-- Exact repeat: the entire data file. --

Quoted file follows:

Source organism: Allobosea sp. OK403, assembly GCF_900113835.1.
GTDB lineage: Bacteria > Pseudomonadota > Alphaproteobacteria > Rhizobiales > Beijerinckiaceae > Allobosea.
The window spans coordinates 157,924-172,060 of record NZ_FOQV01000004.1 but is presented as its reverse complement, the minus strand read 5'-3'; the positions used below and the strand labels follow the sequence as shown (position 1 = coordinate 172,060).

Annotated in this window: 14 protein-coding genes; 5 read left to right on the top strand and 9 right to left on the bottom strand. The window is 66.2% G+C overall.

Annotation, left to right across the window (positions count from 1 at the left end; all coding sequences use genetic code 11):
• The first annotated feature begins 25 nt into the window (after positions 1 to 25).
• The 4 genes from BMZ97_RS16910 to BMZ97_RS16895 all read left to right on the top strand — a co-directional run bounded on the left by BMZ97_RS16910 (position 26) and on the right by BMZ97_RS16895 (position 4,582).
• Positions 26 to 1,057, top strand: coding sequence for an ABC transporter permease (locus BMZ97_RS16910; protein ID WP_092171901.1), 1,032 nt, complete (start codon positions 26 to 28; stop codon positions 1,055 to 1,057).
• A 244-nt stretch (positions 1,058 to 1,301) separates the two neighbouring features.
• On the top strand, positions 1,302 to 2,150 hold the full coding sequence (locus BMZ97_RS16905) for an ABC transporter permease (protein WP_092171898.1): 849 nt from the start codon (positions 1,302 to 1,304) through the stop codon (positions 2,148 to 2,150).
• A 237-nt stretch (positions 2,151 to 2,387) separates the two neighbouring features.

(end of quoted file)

Source organism: Allobosea sp. OK403, assembly GCF_900113835.1.
GTDB lineage: Bacteria > Pseudomonadota > Alphaproteobacteria > Rhizobiales > Beijerinckiaceae > Allobosea.
The window spans coordinates 157,924-172,060 of record NZ_FOQV01000004.1 but is presented as its reverse complement, the minus strand read 5'-3'; the positions used below and the strand labels follow the sequence as shown (position 1 = coordinate 172,060).

Annotated in this window: 14 protein-coding genes; 5 read left to right on the top strand and 9 right to left on the bottom strand. The window is 66.2% G+C overall.

Annotation, left to right across the window (positions count from 1 at the left end; all coding sequences use genetic code 11):
• The first annotated feature begins 25 nt into the window (after positions 1 to 25).
• The 4 genes from BMZ97_RS16910 to BMZ97_RS16895 all read left to right on the top strand — a co-directional run bounded on the left by BMZ97_RS16910 (position 26) and on the right by BMZ97_RS16895 (position 4,582).
• Positions 26 to 1,057, top strand: coding sequence for an ABC transporter permease (locus BMZ97_RS16910; protein ID WP_092171901.1), 1,032 nt, complete (start codon positions 26 to 28; stop codon positions 1,055 to 1,057).
• A 244-nt stretch (positions 1,058 to 1,301) separates the two neighbouring features.
• On the top strand, positions 1,302 to 2,150 hold the full coding sequence (locus BMZ97_RS16905) for an ABC transporter permease (protein WP_092171898.1): 849 nt from the start codon (positions 1,302 to 1,304) through the stop codon (positions 2,148 to 2,150).
• A 237-nt stretch (positions 2,151 to 2,387) separates the two neighbouring features.